A locally-owned food-based business in my community found itself in hot water on social media this week after announcing it would be closing on Sundays because “nobody wants to work.”
The comments that followed were blistering. Even I was surprised. Apparently the working class in my community is fed up with being called “lazy.”
The response certainly surprised the original poster. “Why is everyone so negative?” they wrote, after wandering through hundreds of versions of “pay your people better!”
The “nobody wants to work” trope was tired before it even put on its shoes, especially in the food industry, where 18 months of pandemic upheaval has left restaurants and cafes unable to offer employees enough hours on a regular basis to make the jobs work for them. As long as the pandemic persists, customers cannot — and may not wish to, for myriad reasons — return to their former dining-out habits. And serving the ones who have returned is often fraught, with issues over mask-wearing and concerns over vax status adding to the emotional workload.
It’s an unfortunate feedback loop, and I see little reason for optimism in the near term. And no reason to blame workers, who are, after all, reacting to market forces beyond their control.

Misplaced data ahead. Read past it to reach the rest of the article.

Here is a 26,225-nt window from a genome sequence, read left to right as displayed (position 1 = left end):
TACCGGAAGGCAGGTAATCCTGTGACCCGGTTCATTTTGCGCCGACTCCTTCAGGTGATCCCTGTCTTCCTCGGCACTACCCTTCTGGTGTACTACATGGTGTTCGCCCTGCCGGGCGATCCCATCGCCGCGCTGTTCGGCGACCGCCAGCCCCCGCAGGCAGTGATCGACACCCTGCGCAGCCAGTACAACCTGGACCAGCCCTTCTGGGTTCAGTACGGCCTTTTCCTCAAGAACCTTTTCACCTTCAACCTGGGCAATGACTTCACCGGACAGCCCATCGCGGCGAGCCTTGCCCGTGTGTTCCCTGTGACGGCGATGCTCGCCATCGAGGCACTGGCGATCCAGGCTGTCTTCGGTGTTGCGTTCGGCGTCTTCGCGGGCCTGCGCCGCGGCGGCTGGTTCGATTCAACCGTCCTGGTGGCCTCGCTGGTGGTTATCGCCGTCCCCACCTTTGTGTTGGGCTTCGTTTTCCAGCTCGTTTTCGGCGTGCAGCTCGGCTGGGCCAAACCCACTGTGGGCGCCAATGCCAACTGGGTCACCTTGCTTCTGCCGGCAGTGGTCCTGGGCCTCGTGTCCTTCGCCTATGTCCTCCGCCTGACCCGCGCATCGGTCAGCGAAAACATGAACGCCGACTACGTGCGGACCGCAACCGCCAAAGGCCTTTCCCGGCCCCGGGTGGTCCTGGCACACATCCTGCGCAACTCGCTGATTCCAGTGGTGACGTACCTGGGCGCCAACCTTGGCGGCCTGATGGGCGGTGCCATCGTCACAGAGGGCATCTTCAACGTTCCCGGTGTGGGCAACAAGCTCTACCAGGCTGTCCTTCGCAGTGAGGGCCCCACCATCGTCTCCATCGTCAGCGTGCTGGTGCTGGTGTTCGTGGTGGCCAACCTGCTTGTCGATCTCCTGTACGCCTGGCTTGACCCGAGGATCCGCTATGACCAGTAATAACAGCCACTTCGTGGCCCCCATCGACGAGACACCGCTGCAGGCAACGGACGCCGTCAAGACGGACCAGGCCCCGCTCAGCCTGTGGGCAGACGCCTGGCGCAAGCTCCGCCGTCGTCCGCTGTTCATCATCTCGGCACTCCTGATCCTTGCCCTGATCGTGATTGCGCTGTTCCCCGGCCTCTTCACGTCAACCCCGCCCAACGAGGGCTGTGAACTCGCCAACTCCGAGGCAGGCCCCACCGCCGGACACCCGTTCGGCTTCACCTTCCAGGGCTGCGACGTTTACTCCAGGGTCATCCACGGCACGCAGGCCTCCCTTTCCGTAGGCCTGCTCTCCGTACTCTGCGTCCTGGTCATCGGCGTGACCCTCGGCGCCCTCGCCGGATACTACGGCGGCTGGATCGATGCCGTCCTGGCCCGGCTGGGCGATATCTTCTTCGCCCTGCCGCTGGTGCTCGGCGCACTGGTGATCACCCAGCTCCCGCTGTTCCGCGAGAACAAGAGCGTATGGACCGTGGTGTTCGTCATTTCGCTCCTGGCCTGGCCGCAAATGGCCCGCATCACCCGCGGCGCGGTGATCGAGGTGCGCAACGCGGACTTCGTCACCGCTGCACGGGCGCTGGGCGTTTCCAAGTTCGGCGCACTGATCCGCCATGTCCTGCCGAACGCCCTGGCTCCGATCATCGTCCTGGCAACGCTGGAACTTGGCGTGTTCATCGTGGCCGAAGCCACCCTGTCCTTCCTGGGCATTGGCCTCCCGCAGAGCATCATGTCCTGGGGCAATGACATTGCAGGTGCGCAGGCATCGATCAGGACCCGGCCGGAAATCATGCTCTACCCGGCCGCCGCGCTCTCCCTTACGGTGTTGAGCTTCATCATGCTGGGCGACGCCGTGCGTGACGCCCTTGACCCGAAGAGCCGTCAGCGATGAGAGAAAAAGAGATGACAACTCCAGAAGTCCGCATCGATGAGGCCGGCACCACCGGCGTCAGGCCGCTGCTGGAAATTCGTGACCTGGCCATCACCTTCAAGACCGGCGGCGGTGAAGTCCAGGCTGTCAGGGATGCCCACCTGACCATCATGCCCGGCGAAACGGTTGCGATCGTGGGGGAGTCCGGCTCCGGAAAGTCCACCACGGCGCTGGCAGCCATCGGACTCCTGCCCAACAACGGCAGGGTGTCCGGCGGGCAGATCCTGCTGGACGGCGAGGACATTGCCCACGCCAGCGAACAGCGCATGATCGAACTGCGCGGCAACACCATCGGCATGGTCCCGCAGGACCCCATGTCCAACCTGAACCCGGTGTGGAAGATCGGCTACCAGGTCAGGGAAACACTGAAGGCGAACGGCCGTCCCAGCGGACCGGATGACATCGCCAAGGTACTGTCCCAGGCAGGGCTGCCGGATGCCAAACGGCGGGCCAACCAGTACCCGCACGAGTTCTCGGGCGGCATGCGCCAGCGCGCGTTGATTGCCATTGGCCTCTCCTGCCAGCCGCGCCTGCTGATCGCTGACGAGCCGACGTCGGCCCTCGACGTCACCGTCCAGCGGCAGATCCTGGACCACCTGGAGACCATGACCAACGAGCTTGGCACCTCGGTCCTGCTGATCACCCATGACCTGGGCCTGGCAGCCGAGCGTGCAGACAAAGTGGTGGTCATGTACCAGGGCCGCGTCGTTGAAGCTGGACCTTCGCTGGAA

As someone who has spent many years owning and working in food-based businesses, I do commiserate. The foundational assumptions on which the industry was erected have always been flawed and exploitive, and individual restaurant owners are at the mercy of this exploitive system, even as they themselves become exploiters.
The only winning move is not to play the game.
We should ask ourselves, our communities, and our government: if a business can’t pay a living wage, should it be a business? If it’s too expensive for businesses to provide healthcare for their workers, maybe we need to decouple it from employment? If childcare is a market failure, but we need childcare for the economy to work, how can the government build that infrastructure? If the pay you provide workers doesn’t allow them to live in the community, what needs to change? Collectively, we should be thinking of different funding models, different ownership scenarios, and different growth imperatives. Failure to do so is simply resigning ourselves to another round of this rigged game.– Anne Helen Petersen, The ‘Capitalism is Broken’ Economy